Less than 24 hours after the end of the season Nathan Redmond jetted off.
But there were no sun loungers or beach bars.
And, as an ambassador of international children's charity Right To Play, Redmond was moved and humbled by what he saw.
From the privilege of the Premier League came the poverty around Accra.
"I visited a village and there were young girls reading poems about their empowerment and how they were being treated by their families," Redmond tells Press Association Sport.
"There was a drama group who performed a common theme where girls who are 13, if they live in rural areas, are being sent to live with uncles and aunties in the bigger cities and they end up being raped by some of their relatives. It was shocking.
"We were in Jamestown (at the Street Children Empowerment Foundation) in Accra and they were saying if a girl is 13 and doesn't have a child she is almost seen as an outcast. She gets named and shamed.
"My sister turned eight this week and gosh. In five years' time how could I picture her being there? Wow. Where's the education?
"That's the most important thing. Giving them the education to say that's not right.
"I can explain it to everyone but once you're there you can see it in the people who are describing it. The feeling can't be compared."
Right To Play operates in 2,600 schools around the world while also working in 52 refugee camps in Ethiopia, Jordan, Lebanon, the Palestinian Territories, Thailand and Uganda.
The charity uses sport to educate, protect and empower 1.9 million underprivileged children every week.
It works in 15 countries and, having seen their work first-hand, Redmond, who visited three schools during his visit, knows what a difference it makes.
"You see how happy and humble the kids are despite not having more than one school uniform to wear for a year," said the 25-year-old, clearly touched by the experience.
"I was there while they were having lessons, they had a chalkboard at the front of the classroom which had no windows – just holes in the wall – there are no pens, papers, pencils.
"They get in groups of five or six and they are doing lessons on the floor with chalk. It makes you want to make a difference.
"There's a lot of stuff which goes on and you're thinking 'wow, you're lucky to have hot water and shoes without holes in'.
"It puts things into perspective, there were a few times coming back from the schools where we were sitting on the bus and just silent for 25 to 30 minutes, staring out the window.
"It was interesting to see how far the Premier League and football reaches out, they are football and sport crazy and that's where Right To Play links in.
"Education is a big thing, if you don't have that it limits you in life, in any aspect. It gives these kids hope."
Redmond genuinely cares, there is a real determination to help, and he and his family donate monthly.
His nine goals last season raised enough to help potentially put around 300 children into Right To Play's programme for a year.
All of his strikes came in the second half of the season after boss Ralph Hasenhuttl replaced Mark Hughes in December.
He even scored twice while wearing one-off boots, emblazoned with the Right To Play logo, in the Saints' 3-1 win over Wolves in April.
"My family and I make a donation every month regardless but a goal is £1,000 and an assist is £500," he said.
"Just £1,000 could put 33 kids into the programme for a year but as personal as it is to get accolades, create and score goals for my team there's a sentimental value.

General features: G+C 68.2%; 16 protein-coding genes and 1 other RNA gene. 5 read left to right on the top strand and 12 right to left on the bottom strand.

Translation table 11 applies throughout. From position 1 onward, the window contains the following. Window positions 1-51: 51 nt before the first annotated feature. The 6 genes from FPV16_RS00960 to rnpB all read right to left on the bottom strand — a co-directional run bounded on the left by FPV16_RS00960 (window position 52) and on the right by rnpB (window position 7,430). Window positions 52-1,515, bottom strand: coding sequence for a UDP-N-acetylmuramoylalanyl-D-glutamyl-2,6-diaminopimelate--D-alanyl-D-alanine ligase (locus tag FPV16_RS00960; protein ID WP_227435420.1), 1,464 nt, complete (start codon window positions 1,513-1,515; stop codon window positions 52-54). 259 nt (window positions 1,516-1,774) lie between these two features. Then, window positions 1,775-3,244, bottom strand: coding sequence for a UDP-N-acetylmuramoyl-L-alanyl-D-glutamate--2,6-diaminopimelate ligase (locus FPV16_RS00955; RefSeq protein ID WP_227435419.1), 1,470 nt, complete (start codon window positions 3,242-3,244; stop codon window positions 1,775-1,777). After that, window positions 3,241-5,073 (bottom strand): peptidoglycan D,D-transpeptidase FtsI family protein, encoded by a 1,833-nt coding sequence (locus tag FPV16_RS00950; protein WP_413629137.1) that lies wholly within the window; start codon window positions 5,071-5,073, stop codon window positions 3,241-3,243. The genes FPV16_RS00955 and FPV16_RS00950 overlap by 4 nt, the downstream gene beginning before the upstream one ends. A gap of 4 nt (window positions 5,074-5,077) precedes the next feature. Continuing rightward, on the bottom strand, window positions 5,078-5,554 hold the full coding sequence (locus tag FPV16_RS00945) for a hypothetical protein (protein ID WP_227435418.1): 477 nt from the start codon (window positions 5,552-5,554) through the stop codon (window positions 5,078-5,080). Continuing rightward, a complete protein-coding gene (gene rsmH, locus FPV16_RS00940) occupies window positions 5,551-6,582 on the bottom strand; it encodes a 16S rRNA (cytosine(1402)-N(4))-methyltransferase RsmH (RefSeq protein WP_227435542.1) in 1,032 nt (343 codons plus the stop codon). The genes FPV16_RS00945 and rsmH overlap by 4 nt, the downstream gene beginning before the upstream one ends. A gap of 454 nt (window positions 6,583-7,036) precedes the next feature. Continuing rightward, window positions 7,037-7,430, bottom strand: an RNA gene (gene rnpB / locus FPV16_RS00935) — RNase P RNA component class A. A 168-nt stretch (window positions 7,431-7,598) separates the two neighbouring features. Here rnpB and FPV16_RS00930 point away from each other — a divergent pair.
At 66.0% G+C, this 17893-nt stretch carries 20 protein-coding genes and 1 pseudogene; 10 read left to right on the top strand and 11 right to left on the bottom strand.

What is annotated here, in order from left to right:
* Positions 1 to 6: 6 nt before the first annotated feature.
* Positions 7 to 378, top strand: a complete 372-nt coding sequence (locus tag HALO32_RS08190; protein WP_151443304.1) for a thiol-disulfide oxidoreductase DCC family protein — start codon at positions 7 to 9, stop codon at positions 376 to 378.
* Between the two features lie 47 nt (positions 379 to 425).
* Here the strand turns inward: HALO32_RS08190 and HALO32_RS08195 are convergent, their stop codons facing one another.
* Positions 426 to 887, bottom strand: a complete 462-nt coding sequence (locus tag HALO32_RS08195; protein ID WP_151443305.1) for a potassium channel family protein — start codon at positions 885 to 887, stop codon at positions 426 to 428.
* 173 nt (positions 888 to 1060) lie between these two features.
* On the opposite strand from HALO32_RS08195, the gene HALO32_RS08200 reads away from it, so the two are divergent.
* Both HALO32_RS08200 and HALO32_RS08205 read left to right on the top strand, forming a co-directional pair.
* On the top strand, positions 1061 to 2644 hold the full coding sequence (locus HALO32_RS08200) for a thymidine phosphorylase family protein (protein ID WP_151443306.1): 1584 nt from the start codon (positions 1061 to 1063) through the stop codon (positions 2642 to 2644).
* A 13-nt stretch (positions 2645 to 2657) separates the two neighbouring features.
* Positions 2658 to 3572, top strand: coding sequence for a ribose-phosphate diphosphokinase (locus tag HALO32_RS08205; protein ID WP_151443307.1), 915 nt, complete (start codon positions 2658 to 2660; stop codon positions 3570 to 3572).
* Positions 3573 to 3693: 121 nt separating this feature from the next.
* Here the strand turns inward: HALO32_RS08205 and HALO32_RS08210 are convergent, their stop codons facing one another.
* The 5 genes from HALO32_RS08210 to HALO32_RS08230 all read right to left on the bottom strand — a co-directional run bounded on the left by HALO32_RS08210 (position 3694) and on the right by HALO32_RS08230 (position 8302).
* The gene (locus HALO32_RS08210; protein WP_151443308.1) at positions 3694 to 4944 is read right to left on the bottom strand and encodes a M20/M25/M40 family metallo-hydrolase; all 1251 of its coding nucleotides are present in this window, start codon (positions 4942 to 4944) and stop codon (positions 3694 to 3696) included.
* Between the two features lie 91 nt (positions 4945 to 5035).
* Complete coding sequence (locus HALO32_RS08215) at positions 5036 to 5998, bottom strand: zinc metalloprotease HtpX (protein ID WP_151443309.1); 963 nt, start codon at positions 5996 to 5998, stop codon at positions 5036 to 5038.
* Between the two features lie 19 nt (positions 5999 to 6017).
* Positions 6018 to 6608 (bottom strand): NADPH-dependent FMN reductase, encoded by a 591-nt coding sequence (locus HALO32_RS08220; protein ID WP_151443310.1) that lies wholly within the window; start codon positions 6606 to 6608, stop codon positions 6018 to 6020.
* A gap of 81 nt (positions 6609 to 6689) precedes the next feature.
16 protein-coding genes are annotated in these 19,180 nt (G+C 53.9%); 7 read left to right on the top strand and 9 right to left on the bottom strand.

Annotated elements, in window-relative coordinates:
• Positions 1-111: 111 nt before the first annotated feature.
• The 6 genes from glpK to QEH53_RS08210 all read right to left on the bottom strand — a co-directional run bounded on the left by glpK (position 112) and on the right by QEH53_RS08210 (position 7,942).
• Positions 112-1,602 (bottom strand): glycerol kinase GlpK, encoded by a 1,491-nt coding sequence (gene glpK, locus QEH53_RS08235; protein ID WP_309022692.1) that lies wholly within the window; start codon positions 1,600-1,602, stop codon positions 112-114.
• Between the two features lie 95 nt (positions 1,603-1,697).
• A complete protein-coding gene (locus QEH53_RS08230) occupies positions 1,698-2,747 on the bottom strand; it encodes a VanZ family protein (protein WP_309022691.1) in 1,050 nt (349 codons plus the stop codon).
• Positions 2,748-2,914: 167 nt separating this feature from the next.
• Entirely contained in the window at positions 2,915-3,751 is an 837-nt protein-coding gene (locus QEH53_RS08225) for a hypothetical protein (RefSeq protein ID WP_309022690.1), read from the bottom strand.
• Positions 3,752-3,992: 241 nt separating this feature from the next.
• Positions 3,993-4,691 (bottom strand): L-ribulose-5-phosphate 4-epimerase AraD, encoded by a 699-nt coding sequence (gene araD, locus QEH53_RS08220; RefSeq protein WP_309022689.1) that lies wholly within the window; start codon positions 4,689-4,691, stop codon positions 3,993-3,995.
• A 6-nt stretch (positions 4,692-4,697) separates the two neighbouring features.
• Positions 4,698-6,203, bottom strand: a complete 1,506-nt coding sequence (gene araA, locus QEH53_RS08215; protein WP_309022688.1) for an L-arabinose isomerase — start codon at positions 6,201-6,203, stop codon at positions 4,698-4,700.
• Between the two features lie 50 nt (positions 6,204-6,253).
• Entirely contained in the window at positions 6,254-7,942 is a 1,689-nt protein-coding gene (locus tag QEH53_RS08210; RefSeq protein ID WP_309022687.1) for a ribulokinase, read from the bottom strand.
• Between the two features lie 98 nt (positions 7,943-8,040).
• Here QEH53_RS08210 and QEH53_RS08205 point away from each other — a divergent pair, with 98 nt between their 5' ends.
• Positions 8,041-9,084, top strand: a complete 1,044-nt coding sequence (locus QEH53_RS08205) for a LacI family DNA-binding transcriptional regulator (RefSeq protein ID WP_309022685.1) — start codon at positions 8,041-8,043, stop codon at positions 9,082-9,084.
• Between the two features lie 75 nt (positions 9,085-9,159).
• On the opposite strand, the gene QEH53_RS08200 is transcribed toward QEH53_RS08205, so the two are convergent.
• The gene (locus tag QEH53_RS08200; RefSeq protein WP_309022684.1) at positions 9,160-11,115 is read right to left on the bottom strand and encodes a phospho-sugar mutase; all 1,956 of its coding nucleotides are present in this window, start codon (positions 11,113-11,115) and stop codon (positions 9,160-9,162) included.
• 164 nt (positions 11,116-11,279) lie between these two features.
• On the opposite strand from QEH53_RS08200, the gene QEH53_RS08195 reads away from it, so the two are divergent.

"There's near enough 400 kids in a school and there's only 16 teachers. Educating the teachers is just as important as the kids, these teachers are a representation of Right To Play.
"If one of the kids need someone to look up to they need that passion and that's one of the things the teachers had in abundance."
But, despite his status at home, on the outskirts of Accra Redmond was not an England or Southampton player, he was just someone there to help.
"They knew I was coming but didn't know who I was, so the team had a bit of a highlights reel with some Southampton footage from this season and when I wore the boots against Wolves," he said.
"It shows I'm part of the organisation and the Right To Play family. We're here to spread awareness, educate, empower and give them hope.
"The element of a Premier League player is always exciting for the kids and they were so happy and humble. Their smiles were super-infectious.
"If you smiled, they smiled back, just wanting to high-five and play football."
On his return last week, Redmond was recalled by England for the provisional Nations League squad ahead of their semi-final with Holland on June 6, with his only previous senior cap coming against Germany in March 2017.
Yet lifting silverware with the Three Lions in Portugal next month was far from his mind.
"Going out there made me think about a lot of things, when I landed I had a bit of time to myself at home, pack and repack," said the former Norwich and Birmingham winger.
"I just had time to think how fortunate I am. I'm living out a dream for every child, to play in the Premier League.
"In Ghana, some of the stuff cannot be explained until you're there and speaking to people who live in the cities and villages.
"When you get that eye contact and can feel the conversation, you can't replicate that."
Right To Play's senior communication manager Nimtaz-Tanya Noordin added: "Nathan's enthusiasm, fun-loving spirit and terrific dance moves put smiles on the faces of all the children he interacted with.
"His visit has made a difference to the lives of all the children and teachers he met and created a lifetime of memories for both them and him."